Meet Robert Ogden, the man behind Northern Aldborough Festival who helps make North Yorkshire an epicentre for classical music

A once prosperous Roman capital, the bucolic village of Aldborough in North Yorkshire is perhaps an unlikely epicentre for classical music. But each summer, the Northern Aldborough Festival welcomes opera singers, acclaimed pianists, and jazz ensembles who mingle amongst the village’s remarkable collection of Roman artefacts and mosaics.

Audiences can step into the ancient village church and experience concerts normally reserved for the cosmopolitan global stage. And the quality of musicianship on offer is partly thanks to the festival’s artistic director, Robert Ogden. Robert runs his family’s flagship jewellery store in Harrogate, which James Robert (JR) Ogden founded in 1893. Before taking on Ogden of Harrogate, he sang all over the world. “From the age of five, I’d sing in the bath and was quite a vocal child,” he says.

At seven, he got a place at Westminster Cathedral in London as a chorister. He went on to train at King’s College, Cambridge, the Royal Northern College of Music and at the Netherlands Opera Studio. An operatic countertenor, he has performed to critical acclaim all over the world. Robert went on to run a record label in London, while still performing on stage. But with a young family, the commitment of rehearsing and touring was difficult to juggle.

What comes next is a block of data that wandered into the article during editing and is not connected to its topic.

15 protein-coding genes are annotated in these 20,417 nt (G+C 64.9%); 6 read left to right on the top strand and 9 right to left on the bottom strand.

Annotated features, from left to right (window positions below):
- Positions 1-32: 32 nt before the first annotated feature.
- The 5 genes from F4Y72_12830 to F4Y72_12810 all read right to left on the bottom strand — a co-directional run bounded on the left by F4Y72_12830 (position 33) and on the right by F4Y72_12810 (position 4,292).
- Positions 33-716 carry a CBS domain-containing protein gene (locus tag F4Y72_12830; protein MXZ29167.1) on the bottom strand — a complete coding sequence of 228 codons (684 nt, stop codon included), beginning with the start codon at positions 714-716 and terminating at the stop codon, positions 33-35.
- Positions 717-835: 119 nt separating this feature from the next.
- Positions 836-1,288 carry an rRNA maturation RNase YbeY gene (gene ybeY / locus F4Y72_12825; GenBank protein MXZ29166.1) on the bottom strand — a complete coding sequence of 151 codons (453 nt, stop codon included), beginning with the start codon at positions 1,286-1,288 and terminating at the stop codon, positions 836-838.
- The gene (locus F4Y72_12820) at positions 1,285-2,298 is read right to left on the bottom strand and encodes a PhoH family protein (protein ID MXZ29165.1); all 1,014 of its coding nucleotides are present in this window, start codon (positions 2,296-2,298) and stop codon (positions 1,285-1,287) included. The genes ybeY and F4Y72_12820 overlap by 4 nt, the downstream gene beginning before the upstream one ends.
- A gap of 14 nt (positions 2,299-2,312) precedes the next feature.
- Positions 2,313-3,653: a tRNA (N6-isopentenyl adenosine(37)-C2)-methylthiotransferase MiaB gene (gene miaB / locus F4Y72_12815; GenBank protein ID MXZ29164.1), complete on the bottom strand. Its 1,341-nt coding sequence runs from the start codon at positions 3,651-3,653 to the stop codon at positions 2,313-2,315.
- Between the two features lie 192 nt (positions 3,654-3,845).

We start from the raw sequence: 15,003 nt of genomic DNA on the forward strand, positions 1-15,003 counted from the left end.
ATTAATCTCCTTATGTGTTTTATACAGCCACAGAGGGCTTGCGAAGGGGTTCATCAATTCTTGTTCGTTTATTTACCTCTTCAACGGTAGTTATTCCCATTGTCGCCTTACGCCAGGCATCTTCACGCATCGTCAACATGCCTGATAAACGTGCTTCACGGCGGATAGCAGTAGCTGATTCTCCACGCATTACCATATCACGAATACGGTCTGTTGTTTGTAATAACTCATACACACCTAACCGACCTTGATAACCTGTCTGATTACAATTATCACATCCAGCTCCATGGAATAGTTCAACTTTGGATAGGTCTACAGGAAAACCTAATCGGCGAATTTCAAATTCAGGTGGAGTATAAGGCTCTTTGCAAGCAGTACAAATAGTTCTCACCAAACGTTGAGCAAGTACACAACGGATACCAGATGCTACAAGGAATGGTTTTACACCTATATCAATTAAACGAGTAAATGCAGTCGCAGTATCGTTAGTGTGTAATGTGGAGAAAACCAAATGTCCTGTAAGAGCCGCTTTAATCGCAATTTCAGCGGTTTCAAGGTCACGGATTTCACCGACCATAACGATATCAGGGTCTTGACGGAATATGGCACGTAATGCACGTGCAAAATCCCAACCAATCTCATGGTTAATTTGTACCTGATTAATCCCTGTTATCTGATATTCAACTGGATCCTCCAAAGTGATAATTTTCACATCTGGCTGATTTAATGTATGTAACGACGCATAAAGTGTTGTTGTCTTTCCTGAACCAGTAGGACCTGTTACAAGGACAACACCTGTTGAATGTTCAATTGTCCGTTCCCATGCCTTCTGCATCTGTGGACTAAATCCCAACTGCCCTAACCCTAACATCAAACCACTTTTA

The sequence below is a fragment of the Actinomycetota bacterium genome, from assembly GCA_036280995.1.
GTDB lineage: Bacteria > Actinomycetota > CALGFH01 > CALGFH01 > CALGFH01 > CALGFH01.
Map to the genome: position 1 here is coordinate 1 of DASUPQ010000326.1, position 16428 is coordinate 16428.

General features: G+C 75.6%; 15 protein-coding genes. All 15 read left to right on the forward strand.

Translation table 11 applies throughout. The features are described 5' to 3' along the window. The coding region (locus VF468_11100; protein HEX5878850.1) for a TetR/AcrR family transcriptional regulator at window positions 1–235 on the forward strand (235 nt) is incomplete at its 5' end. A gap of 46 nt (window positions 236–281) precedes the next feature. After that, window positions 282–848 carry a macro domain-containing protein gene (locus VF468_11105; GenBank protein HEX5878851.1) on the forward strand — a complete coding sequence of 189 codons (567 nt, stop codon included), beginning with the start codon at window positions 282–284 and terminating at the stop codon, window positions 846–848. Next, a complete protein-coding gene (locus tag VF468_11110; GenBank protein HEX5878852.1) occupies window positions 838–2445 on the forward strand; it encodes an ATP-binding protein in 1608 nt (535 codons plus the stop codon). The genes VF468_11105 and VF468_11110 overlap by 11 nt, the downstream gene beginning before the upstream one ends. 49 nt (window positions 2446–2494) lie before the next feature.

Hide Ad
Hide Ad

His father retired, asking if Robert wanted to help run the jewellery business with his brother – and at the same time Robert was approached by the Northern Aldborough Festival to see if he’d be interested in applying for the role of artistic director. “It just made sense. It was brilliant to be able to move back north for the kids.”

Robert Ogden, artistic director of Northern Aldborough Festival. Photo: Lorne Campbell.Robert Ogden, artistic director of Northern Aldborough Festival. Photo: Lorne Campbell.
Robert Ogden, artistic director of Northern Aldborough Festival. Photo: Lorne Campbell.

Robert’s wife Lucy, also a professional singer, now teaches singing. Their three children all play too. “It’s a noisy household,” he says. “The kids all play violin, one plays drums, one plays bass, one plays guitar, so they’ve almost got a band.”

This year, Robert has helped launch a competition that’s very close to his heart – a nationwide hunt for the best classical vocal talent. The inaugural New Voices Competition will see young singers perform live at a semi-final and grand-final at the festival this June. “Every year, music graduates face the challenge of getting up the ladder,” Robert says. “A competition can be a great way of not only measuring yourself, but getting some exposure. It can open a lot of doors.”

The competition offers £7k cash prizes and finalists will also get in front of a judging panel headed by one of Britain’s leading sopranos, Dame Felicity Lott. Winners also have an opportunity to perform at partnering festivals including Leeds Lieder, Newbury Spring Festival, Ryedale Festival and Music@Malling. “It’s also an exciting opportunity for us as a festival as there are very few competitions of this size north of London. We could hear some real stars of the future and be there at the launch of a great new talent,” Robert says.